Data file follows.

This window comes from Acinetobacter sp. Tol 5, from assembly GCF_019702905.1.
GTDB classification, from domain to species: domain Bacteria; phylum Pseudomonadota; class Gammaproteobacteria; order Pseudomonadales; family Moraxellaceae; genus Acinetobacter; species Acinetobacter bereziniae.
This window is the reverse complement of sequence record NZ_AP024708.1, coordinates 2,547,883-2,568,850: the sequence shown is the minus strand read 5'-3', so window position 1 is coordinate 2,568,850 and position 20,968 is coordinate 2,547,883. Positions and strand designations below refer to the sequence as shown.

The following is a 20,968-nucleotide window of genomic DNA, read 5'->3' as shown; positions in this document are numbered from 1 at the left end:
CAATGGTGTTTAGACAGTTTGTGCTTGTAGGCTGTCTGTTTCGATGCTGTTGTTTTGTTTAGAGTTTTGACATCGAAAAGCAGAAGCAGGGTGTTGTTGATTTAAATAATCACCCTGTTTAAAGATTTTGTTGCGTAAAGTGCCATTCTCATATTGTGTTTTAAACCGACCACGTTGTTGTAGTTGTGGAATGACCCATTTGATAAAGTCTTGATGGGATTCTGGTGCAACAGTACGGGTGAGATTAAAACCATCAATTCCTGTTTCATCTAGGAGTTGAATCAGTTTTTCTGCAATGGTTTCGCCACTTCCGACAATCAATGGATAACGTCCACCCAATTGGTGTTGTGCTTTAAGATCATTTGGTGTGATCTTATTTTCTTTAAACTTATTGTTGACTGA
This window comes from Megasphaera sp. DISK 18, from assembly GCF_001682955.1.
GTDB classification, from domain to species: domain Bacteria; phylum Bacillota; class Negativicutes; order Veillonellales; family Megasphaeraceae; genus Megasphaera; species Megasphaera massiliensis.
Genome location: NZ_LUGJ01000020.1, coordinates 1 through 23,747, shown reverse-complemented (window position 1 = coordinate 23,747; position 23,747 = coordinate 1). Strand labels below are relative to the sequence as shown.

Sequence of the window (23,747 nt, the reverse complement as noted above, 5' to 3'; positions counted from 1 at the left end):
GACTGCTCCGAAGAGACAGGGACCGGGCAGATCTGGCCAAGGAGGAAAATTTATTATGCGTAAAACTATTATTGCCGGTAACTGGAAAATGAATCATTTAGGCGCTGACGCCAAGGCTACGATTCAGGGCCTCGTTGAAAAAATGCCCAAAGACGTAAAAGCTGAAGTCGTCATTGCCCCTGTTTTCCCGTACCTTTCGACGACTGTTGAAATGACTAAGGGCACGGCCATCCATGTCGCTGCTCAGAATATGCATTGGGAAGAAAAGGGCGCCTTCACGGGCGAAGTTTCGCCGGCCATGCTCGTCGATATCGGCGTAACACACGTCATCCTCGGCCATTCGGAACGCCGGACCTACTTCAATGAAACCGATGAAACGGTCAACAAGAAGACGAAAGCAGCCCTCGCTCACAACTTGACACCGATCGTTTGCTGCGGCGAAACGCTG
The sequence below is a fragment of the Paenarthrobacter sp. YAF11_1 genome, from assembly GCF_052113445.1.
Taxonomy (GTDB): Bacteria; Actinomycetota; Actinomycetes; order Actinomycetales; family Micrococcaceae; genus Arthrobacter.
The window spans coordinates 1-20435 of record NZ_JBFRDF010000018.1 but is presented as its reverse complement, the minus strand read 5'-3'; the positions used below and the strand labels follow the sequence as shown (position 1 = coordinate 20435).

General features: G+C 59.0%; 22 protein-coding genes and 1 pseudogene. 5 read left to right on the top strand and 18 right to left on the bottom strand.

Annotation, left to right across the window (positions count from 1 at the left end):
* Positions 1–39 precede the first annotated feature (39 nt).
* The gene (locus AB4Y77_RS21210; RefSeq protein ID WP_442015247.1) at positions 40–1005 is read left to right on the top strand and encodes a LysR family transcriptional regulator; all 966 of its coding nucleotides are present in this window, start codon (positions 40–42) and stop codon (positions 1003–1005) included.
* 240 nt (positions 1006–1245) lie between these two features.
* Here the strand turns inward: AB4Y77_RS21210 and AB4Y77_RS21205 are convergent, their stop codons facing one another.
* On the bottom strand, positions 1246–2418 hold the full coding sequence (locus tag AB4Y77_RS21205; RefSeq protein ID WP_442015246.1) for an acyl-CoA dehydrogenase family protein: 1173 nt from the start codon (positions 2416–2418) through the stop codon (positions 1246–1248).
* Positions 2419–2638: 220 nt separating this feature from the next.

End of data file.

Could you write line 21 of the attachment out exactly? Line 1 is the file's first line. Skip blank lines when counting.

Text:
* Positions 2419–2638: 220 nt separating this feature from the next.